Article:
Posts Tagged ‘Expert Opinion’

LESSONS FROM THE AMERICAN REVOLUTIONARY WAR: SIR HENRY CLINTON’S ANALYSIS OF THE ALLIED INVASION OF FRANCE, 1792

By Dr Michael Rowe, Reader in European History, King’s College London On 20 September 1792, a French army some 32,000 strong defeated a slightly larger force of predominantly Prussian troops near the town of Valmy in north-eastern France. The battle is one of the most important in history. It was by no means the largest… Read More »

Sir Lewis Namier’s Additions and Corrections to Sir John Fortescue’s edition of the Correspondence of George III

Among the most important series of papers which the Georgian Papers Programme is digitizing for public access is George III’s official correspondence, otherwise known as the George III calendar and bearing the Catalogue identity GEO/MAIN. This series contains the main series of letters relating to George III’s involvement with the government of his realm as… Read More »

GEORGE III AND THE SEVENTY YEARS WAR, 1744–1815

As we begin to publish the main body of George III’s correspondence, we hope to provide an appropriate context for those approaching this remarkable series for the first time, reflecting the main new approaches that historians have been taking in the years since the bulk of the scholarship on George’s role in the polity was… Read More »

The 18th Century Materializes on Stage

By Karin Wulf and Arthur Burns There is so much eighteenth century on view in the much acclaimed Nottingham Playhouse staging of Alan Bennett’s The Madness of  George III.  The Georgian Papers Programme had a wonderful opportunity to host lead actor Mark Gatiss at Windsor Castle to view some of the archival materials selected to… Read More »

Introducing William IV: A 'sailor king'?

By Andrew Lambert, Laughton Professor of Naval History, Department of War Studies, King’s College London     Often dismissed as most significant as ‘Victoria’s uncle’, William IV, some of whose papers have now been released as part of the Georgian Papers Programme, in fact played a critical role in stabilizing the monarchy after the extravagance,… Read More »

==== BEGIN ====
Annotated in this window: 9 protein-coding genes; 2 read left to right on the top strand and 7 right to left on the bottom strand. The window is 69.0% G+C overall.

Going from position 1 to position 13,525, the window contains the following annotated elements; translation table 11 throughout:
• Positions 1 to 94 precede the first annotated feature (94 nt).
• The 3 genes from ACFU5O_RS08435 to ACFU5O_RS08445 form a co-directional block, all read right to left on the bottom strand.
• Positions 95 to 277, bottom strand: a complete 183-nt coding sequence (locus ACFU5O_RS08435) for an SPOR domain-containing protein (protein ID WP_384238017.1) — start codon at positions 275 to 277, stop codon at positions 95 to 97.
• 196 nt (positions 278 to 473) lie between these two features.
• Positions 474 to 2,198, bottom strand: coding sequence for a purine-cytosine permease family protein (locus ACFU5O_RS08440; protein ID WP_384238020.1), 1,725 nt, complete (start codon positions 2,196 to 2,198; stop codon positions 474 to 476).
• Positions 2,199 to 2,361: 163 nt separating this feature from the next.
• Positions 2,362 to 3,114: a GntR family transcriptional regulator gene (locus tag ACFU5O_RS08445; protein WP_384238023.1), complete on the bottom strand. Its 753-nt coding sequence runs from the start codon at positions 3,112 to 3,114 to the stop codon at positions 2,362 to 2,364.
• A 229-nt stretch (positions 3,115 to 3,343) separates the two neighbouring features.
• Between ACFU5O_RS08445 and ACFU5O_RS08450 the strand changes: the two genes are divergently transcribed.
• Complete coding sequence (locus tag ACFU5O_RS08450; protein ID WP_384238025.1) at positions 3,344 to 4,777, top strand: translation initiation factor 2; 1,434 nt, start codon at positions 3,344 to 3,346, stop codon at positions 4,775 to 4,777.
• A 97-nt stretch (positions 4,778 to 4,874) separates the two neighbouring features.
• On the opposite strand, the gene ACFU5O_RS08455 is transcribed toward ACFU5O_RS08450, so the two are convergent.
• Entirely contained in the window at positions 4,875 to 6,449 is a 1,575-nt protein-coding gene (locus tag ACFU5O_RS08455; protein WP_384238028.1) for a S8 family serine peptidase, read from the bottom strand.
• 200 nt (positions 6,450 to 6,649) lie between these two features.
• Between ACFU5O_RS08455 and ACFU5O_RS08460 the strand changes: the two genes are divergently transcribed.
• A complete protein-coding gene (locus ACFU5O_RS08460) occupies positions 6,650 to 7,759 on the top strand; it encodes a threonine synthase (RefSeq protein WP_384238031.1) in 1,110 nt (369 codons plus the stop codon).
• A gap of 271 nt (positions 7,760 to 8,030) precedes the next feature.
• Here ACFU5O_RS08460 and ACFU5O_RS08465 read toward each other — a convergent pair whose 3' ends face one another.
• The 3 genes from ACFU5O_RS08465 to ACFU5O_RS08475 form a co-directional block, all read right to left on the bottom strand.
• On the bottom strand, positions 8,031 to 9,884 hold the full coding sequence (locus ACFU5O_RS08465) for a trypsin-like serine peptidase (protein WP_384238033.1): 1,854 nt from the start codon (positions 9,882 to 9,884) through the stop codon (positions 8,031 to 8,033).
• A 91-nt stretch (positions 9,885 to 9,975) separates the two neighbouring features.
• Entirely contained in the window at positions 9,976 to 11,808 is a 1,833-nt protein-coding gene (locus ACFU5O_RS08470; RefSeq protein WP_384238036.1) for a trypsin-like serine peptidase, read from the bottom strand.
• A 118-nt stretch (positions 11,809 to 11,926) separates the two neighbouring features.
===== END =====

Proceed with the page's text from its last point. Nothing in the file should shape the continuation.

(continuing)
The commonplace books of Lady Augusta Murray

Dr Jane Mycock explores the significance of Lady Augusta Murray’s commonplace books, one of the new tranche of Georgian papers released to the public in February 2018. Augusta married Prince Augustus Frederick, George III’s sixth son, in 1793 in defiance of the Royal Marriage Act of 1772 which required that the monarch agree to all… Read More »

The 2018 Sons of the American Revolution Georgian Papers Programme annual lecture 2018

Professor Gabriel Paquette (The Johns Hopkins University) Spain and the American Revolution Monday 26 March 2018, 6.30 pm Venue: The Great Hall, Strand Campus, King’s College London Professor Paquette lectured on Spain’s role in the American Revolution. He is especially interested in the Anglo-Spanish relationship, and the outbreak of war between these two countries in… Read More »

George I and George II and the Royal Archives: the missing monarchs?

By Dr Andrew Thompson, Queens’ College, Cambridge   George III is the Hanoverian monarch perhaps most frequently associated with the Royal Archives. The king’s own voluminous correspondence forms an important part of the collection and, in the early nineteenth century, his son, as Prince Regent, was instrumental in helping to secure the two collections that… Read More »

Current research in the Georgian papers: a symposium to take stock, Windsor, 4 September 2017

By Arthur Burns, Academic Director of the Georgian Papers Programme, King’s College London As we launch the second tranche of digitized documents for the Georgian Papers project, this is a good moment to reflect on the progress of academic research related to the project. On 4 September 2017 the Royal Archives at Windsor Castle hosted… Read More »